Thursday, September 29, 2016

The Fathering of God, Part 3


I am quite a fan of the movies and television series based on the original Star Trek television series. There is one fictional character from the series Star Trek Voyager who I think gives a powerful metaphor for understanding God’s purpose for human maturation and what that process requires and leads to. Follow me here as I explain why I think it is so helpful. 

In the television series Voyager (season 4) a new character is introduced who becomes part of the crew of this space ship. This character is part of the Borg “collective” and gets severed from her grouping of “Borg.” The “Borg” are individuals who have been assimilated, through a process of having advanced technology implanted into their bodies, into one collective consciousness. They become drones who serve only the tyrannical will of the “Borg Collective” (the “Hive Mind”) in its drive to assimilate, utilize and in the process destroy all individuality from the organic life forms they encounter. This character learns how to be an individual—to think, to feel, to be alone and then to develop relationships with other people.

As a part of the “Borg” she had no true choice in anything. Everything that she did was regulated and was done to further the general purpose of the “Borg” collective. She had been stripped of her individuality, her body had been violated (sophisticated technology implanted in her) and she had ceased to have a will of her own. 

I think that this is a remarkably apt picture of living in this world without knowing the Creator God. To live in ignorance of God is to be subject to what the New Testament writers’ refer to as “the world [system]”; to do so means that you no longer know who you are or what you were created for and are literally enslaved to the domination of Satan. This is the one whom the Lord Jesus referred to as “the ruler of this world” (John 14:30). The enemy tricks worldly people into thinking that they have freedom to do what they want but this is an illusion; for they can only choose between a range of options dictated by their slavery to sin.  

The Lord Jesus gives true spiritual freedom as he introduces us to the living God and we begin to progressively understand what God’s will is ourselves and all of creation. So those who are true disciples of Jesus and who know God as Father live in the world but are no longer slaves to the evil world system that we all see exhibited around us each day (but most do not really understand). 

According to Jesus, he was sent to announce and demonstrate the Kingdom of God on earth; that is, to give people a way to become free from the evil of the “world system” that oppresses and destroys human beings by encouraging them to rebel against God and to hate and kill each other. The writer of Hebrews teaches us how to enter and live in God’s Kingdom under the kind rule our “Father who is in the heavens.” In this way we can know how to not conform to evil but live for God and please God as his children in this evil age.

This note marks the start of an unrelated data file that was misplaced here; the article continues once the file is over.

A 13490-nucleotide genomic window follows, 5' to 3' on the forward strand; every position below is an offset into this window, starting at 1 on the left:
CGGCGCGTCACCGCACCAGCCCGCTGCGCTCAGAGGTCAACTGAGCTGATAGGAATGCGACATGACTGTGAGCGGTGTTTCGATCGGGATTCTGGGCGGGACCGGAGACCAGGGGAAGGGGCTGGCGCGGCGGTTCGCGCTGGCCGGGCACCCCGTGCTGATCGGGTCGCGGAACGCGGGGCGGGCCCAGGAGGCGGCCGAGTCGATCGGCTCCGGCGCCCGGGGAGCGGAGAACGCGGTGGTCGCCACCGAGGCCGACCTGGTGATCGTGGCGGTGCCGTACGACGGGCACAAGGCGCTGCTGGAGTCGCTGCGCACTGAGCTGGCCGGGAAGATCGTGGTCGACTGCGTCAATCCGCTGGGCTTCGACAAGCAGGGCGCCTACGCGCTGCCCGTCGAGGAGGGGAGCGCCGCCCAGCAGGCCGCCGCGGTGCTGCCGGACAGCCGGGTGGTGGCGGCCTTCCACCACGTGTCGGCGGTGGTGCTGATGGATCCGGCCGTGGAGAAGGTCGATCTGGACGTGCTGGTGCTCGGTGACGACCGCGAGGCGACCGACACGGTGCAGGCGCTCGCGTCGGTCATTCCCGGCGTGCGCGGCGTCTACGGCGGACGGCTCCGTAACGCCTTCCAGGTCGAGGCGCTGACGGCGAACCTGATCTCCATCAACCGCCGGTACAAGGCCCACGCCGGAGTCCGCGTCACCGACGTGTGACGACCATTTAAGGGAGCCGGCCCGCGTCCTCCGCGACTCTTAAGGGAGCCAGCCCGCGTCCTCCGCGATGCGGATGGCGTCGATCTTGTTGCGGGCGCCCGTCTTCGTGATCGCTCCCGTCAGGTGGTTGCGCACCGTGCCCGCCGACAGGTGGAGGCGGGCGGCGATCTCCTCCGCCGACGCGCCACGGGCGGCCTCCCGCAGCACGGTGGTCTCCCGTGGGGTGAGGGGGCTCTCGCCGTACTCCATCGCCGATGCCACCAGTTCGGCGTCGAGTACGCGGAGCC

God’s fathering is beautifully described in Hebrews 12:1-3. The writer directs us to focus our faith squarely on Jesus (vv.1-4). The Lord in his life on earth is held up as the model for faithful endurance. He is not merely the One we are to believe in (object) but one whose example we who are his disciples are to follow. And he trusted God his Father and he was blessed for enduring great suffering; for this great suffering had as its purpose to redeem us and reconcile us to the living God. So he then becomes not only our Savior but also the one we imitate as we learn what is involved in knowing God as Father for ourselves.  

The writer is writing to believers and thus he exhorts them. We are to submit to doing what God wills because we are God’s sons and daughters (v.5). We belong to him and he has the right to command us to obey him in all things. And should we choose to resist his clear commands or choose to do things that we know displease him he will “discipline” us! This is quite encouraging because disciplines confirm your Divine parentage (vv.5-7; see Proverbs 3:11-12). 

But what exactly the discipline of God like? What is the purpose of God’s fathering of us in this way? (vv.8-10) God’s fathering us through discipline is designed to break us from love of “the world” and “worldliness” so we can then mature into fully developed disciples of Jesus; that is, to become fully human as he was through spiritual union with God. This is what is being referred to when the writer states that God disciplines us so that we may “share in his holiness.” (v.10) And God’s discipline involves chastisement (punishment) but the aim is the education of the child of God.

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